And he would live in the backyard if allowed. One night, I tell him to come inside, but he ignores me. “It’s getting dark. We have to go inside and go to sleep.” He tells me he’s sleeping outside and promptly goes to a pile of leaves and flops on his back. I call his bluff and go inside. I take off my coat and shoes and watch him out the back windows. He stays prone on the pile of leaves only occasionally kicking up one little leg. He calls my bluff, and I get my coat and shoes back on and go collect him.


My rude thought reactions to some unsolicited questions:

Don’t you think once he can watch TV he’ll just overdo it, stare at it, mindlessly. Like everyone else already does? He may rebel, sit on a couch for twenty years letting streaming video wash over him and erode any sense of place we hoped to instill in him. I’d rather the ground be there to begin with.

Don’t you think we live in a digital world and it’s pointless to fight it? Sure (Bang! Bang!), but we live in a gun culture too and I’m not giving him a gun either (bang, bang).

Don’t you think you turned out all right and you watched TV? I would rather wash the dishes than speak to one of my many cousins, and now with peak TV, the only way we’ll reconnect is over some clouds once we’re bored of harp strumming. But I would like him to care more about people than characters.


An image that gave me a strange comfort when I was young: the startup independent station Channel 46, which was the first addition to our five TV networks (my parents weren’t about to get cable), had a late movie that I would sometimes fall asleep to. When the movie was coming back from break, they would show a bumper where these small TV spaceships had gathered to watch a bigger TV floating in space. I was too young to know anything about postmodernism, never heard the word “meta,” so staring at these TVs watching TV wasn’t about an irony for me, but a warm feeling, a happiness, a communal sense of belonging.


I’m writing this on my laptop outside as he plays on the oak with a stick and some leaves. He gets cornered in the tangle of roots, his route unclear, and calls out, “I need help!” I’ll set my screen aside, even if only temporarily, and go to the tree.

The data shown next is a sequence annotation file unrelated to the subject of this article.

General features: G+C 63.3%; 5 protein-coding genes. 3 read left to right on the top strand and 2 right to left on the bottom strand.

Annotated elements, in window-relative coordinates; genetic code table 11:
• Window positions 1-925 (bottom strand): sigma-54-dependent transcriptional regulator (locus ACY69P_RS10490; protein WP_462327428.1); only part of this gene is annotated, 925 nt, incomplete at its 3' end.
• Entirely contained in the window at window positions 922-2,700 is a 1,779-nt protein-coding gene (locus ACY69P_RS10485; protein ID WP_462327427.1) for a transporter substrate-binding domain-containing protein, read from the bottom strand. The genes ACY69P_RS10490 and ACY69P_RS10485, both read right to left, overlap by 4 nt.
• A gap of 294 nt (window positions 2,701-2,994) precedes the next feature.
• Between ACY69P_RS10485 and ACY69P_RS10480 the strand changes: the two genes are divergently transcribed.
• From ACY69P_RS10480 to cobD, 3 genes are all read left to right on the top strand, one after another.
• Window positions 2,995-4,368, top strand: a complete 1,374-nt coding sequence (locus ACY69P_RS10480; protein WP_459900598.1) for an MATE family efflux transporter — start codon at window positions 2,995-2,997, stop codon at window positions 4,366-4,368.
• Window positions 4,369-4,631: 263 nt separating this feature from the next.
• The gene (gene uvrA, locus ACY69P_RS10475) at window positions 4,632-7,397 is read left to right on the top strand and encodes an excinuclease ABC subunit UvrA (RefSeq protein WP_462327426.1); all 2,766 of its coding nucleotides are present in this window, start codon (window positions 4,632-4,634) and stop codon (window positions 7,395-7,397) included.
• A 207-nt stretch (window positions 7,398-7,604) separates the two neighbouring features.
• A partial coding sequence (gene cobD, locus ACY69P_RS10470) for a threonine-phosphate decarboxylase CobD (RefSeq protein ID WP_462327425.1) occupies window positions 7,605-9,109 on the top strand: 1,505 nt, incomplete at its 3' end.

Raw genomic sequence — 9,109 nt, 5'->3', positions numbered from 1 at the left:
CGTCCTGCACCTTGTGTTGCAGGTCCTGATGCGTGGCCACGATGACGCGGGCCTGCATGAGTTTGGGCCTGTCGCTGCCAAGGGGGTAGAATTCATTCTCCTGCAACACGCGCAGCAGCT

When he was more portable, between baby-head lolling and toddler walking, I would hold him aloft in front of me and act as if he were floating in space. “It’s baby Sputnik!” I would make satellite boops and beeps. I would also hum a tune as I would sing his name. My wife wanted to know what song it was from. I had no idea. I’m bad at music anyway. It remained a nameless tune from my subconscious—I even kind of thought I’d made it up. Until, she heard a podcast guessing game of TV show theme songs. I had been humming my son, unknowingly, the theme to Sanford and Son.


Actually, they’ve changed the guidelines. The screen is too much with us. It really is unrealistic, they concede, to think we can keep them from it. The AAP still recommends no screen time for the first 18 months, but then they abandon any strict rule—it becomes a matter of “content and context.” Sure, watching Daniel Tiger, which has been shown to promote social and emotional skills in kids, is better than watching the latest Fast and Furious installment. And either of these is better if a parent is there to set the context: “See that bald guy has been betrayed.”

So maybe this screen-free time has been more for me. Even if I still won’t ever be that person who brags that we don’t even own a TV. And I look forward to watching him watch shows and films that I have loved. And I will be able to Google my way through his “but why?” phase, instead of saying “I don’t know” or “because I said so”—Because Google said so, that’s why!

All that said, I’m glad we tried. If only that it forced me to focus even slightly more on him, on the moment, him in the moment, the moments fleeting by and him changing, climbing out of our arms and into the tree. Sometimes when he’s on the other side of that tree, disappeared behind the trunk, it is like a version of the future, when he will be gone, and though I know I’ll be able to see his image in the new imminent and even more inescapable screens, it won’t ever be the same.